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Here come the robots



Back in November 2023 came the news that a UK company would be the first to create an autonomous robot that will be able to detect and fix potholes. Arres – Autonomous Road Repair System – came out of Liverpool University and is now being developed by spin-off company Robotiz3d.


The company is developing its technology in three stages. First, there is a system that scans the road and uses AI to identify cracks or potholes. The second stage is to incorporate a crack-repairing system and the final phase will aim to create a system for repairing potholes.


Details of how the various systems will work have not been released. The only published image of the robot is a computer-generated one, complete with a built-in roller for compacting material used to fill potholes.


Robotiz3d’s latest grant from Innovate UK in 2021 focussed on micro crack repair. The robot could roam the streets at night, detecting cracks and filling them with asphalt which would prevent the cracks widening and turning into potholes.


Night-time robot repairs are an idea that Leeds University was working on back in 2018 as part of its Self Repairing Cities project. Researchers invented a way that liquid asphalt could be injected into cracks, planning for drone robots to fly silently around the city fixing cracks at night. Smart cameras fixed onto buses or refuse trucks could be used to detect where repairs were needed in the first place so that the drones could be sent to the right spots.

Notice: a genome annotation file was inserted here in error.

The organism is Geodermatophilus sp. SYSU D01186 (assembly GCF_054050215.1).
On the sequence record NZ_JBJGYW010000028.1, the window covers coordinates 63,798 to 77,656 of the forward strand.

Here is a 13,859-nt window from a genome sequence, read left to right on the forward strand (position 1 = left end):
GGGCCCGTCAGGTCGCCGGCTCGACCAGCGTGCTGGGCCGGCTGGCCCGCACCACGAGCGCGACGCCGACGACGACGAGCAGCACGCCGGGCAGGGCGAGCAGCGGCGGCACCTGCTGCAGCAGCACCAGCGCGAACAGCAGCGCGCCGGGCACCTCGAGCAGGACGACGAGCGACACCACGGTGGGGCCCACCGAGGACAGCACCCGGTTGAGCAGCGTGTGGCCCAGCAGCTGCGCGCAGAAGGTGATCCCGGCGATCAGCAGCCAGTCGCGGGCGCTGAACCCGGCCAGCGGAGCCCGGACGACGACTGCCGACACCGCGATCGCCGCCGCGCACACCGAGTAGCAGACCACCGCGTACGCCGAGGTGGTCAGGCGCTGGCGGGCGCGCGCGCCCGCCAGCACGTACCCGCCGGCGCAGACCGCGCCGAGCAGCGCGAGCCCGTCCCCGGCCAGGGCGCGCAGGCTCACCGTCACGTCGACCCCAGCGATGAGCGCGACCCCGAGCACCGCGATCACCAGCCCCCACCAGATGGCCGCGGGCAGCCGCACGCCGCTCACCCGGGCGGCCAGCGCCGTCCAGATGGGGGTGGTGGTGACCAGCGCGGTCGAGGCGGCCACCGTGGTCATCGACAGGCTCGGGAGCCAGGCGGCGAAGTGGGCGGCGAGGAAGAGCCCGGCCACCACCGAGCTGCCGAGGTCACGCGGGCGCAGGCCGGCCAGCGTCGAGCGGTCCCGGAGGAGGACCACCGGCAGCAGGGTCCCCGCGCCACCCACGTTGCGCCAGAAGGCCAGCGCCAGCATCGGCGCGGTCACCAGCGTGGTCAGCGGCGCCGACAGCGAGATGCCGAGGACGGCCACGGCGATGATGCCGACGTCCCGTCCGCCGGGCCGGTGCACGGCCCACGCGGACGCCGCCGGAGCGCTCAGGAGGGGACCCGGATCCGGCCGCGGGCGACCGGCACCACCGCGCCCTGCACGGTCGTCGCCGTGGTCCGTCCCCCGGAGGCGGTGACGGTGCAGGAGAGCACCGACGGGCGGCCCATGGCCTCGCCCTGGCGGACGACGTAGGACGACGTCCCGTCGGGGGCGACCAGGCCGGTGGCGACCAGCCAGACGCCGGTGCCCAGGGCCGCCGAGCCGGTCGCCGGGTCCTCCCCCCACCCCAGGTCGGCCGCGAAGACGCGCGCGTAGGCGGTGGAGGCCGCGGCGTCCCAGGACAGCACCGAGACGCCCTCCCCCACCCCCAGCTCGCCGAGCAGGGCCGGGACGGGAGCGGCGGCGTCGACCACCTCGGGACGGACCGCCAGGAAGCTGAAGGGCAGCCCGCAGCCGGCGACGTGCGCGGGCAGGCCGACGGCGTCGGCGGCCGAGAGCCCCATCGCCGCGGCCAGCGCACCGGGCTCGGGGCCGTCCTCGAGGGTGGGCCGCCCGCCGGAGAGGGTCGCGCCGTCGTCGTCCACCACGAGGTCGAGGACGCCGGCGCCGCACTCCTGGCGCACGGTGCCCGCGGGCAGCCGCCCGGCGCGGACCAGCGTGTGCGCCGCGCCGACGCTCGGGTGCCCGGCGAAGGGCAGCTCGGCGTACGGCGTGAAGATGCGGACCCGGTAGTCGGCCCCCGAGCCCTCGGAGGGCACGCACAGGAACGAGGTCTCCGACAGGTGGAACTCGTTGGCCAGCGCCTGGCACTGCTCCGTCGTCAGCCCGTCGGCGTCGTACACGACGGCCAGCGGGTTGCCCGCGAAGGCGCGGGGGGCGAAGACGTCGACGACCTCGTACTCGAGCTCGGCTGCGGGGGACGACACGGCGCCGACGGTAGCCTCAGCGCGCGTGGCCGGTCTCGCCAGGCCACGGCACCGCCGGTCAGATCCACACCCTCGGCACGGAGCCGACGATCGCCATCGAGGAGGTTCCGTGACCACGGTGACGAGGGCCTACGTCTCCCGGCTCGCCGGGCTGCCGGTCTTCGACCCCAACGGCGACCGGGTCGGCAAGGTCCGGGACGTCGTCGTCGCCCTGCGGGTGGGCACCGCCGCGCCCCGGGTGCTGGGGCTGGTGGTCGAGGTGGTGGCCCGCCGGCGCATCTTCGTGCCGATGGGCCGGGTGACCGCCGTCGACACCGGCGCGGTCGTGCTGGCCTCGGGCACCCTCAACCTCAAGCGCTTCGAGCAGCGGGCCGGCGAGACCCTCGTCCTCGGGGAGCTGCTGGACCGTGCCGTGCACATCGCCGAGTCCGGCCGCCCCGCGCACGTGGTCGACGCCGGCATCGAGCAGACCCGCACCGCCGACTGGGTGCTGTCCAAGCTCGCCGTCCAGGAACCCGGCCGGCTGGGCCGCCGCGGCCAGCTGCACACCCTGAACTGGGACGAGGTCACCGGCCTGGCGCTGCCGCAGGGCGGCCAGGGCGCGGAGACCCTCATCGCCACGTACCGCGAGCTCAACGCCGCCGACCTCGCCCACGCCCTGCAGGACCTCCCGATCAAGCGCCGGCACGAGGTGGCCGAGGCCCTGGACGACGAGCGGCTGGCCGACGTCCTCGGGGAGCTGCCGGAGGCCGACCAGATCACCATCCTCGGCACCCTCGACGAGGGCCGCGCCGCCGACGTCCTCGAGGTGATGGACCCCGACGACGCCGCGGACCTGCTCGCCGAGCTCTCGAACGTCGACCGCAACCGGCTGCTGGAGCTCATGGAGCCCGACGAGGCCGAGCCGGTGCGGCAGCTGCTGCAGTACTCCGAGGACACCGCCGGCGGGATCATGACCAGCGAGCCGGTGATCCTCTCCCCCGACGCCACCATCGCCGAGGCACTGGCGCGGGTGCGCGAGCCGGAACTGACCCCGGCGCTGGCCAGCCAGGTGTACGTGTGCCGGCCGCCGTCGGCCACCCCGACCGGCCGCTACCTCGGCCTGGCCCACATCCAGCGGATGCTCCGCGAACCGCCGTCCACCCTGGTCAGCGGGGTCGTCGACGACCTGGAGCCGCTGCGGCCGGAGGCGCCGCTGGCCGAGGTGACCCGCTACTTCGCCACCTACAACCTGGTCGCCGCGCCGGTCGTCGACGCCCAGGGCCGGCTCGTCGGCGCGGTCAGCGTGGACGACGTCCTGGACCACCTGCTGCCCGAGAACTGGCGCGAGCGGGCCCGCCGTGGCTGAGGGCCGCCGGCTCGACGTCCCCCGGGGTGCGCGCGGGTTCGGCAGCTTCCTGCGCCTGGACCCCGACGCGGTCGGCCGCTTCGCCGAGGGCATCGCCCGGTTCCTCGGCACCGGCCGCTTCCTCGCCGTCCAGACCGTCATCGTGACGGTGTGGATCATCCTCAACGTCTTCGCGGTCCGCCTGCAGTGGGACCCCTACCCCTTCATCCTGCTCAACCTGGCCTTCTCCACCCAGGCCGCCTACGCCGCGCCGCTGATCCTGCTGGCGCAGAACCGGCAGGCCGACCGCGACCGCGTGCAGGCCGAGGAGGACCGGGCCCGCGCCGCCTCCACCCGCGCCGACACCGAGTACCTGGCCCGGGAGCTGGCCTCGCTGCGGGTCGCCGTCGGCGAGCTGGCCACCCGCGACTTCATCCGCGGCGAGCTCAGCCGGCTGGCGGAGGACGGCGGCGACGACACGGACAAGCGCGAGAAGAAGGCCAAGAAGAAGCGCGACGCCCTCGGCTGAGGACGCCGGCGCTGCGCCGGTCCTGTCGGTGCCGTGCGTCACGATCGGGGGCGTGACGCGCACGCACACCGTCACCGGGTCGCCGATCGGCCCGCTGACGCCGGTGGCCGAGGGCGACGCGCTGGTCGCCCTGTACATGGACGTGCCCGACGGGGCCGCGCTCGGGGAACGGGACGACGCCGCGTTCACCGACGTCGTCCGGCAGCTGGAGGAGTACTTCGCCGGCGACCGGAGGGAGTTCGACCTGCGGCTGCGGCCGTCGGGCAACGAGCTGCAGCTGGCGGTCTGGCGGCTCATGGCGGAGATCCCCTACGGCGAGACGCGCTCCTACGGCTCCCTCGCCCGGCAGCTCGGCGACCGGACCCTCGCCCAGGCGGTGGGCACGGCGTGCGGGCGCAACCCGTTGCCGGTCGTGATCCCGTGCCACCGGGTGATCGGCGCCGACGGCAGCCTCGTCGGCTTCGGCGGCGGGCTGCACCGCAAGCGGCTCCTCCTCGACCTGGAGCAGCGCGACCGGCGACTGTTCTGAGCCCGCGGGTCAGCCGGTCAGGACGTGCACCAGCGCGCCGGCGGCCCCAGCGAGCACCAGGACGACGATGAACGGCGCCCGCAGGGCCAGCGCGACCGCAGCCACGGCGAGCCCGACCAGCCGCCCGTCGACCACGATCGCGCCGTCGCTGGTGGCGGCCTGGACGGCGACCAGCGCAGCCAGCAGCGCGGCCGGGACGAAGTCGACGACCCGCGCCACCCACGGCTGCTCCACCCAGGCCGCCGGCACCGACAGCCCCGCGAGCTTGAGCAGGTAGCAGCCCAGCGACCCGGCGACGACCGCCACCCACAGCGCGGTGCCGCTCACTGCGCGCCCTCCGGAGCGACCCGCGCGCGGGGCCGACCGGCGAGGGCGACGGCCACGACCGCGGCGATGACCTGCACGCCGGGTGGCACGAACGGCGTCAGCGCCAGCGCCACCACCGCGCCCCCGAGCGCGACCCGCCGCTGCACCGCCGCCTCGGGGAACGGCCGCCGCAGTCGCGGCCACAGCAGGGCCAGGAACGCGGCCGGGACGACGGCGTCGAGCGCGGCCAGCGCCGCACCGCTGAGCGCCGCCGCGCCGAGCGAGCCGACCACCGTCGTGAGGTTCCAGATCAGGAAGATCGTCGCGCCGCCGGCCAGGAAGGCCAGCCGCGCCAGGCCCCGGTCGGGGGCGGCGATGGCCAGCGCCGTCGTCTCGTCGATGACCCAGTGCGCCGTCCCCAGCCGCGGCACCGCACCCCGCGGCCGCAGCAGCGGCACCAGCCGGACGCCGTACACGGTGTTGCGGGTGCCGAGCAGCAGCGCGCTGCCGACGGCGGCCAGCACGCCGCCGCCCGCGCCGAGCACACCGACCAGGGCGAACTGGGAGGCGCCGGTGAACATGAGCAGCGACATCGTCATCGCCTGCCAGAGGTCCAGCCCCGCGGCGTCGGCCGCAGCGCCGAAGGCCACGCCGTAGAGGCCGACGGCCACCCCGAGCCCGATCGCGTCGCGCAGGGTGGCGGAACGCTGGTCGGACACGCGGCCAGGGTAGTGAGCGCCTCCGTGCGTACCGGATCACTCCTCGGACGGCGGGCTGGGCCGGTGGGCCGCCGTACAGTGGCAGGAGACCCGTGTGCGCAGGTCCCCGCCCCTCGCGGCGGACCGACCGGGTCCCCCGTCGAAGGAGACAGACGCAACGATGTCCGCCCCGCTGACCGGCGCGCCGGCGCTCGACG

Although Robotiz3d is claiming a world first for Arres, there are plenty of other researchers working on similar applications. It would be quite surprising if China doesn’t beat the UK to it. After all, this is the country where autonomous vehicles have already been used to pave a highway, the Nanjing-Shanghai Expressway, in 2021. Smaller vehicles are more complicated than larger ones however, because they need more complex AI to help steer them and avoid obstacles.


Chinese developers are certainly working on it. At the Hebei University of Technology in Tianjin, researchers have created a robot that collects information with digital 3D laser scanners, detects cracks and then heats and extrudes asphalt to fill them. And the Chengdu Guimu Robot Company reports that it has created a Road Pavement Inspection Robot which incorporates ground penetrating radar to ‘look’ below the surface too.


Meanwhile, in Canada, a company called Indro Robotics is developing the Street Smart Robot (SSR). Its job will be to check cycle paths to see if they are covered in snow or leaves but with its combination of Machine Vision and Machine Learning it will be able to spot potholes too. The plan is to have it out and checking cycle paths by Summer 2024.


We don’t know yet when Arres – or other road repair robots - will be a commercial product. Robotiz3d says that it has created a rough prototype which it is now testing.


At Thermal Road Repairs, we like the idea of fixing potholes at night. In fact, it’s something that our technology is used for today because it is so quiet, requiring no noisy pneumatic tools – we even have an electric roller.


But we can dream of an automated future. What a wonderful start to the day it would be to wake up, draw the curtains and discover that a squad of robots had fixed all the potholes in the road outside your house.


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Thermal Road Repairs: Decarbonising the asphalt repair industry


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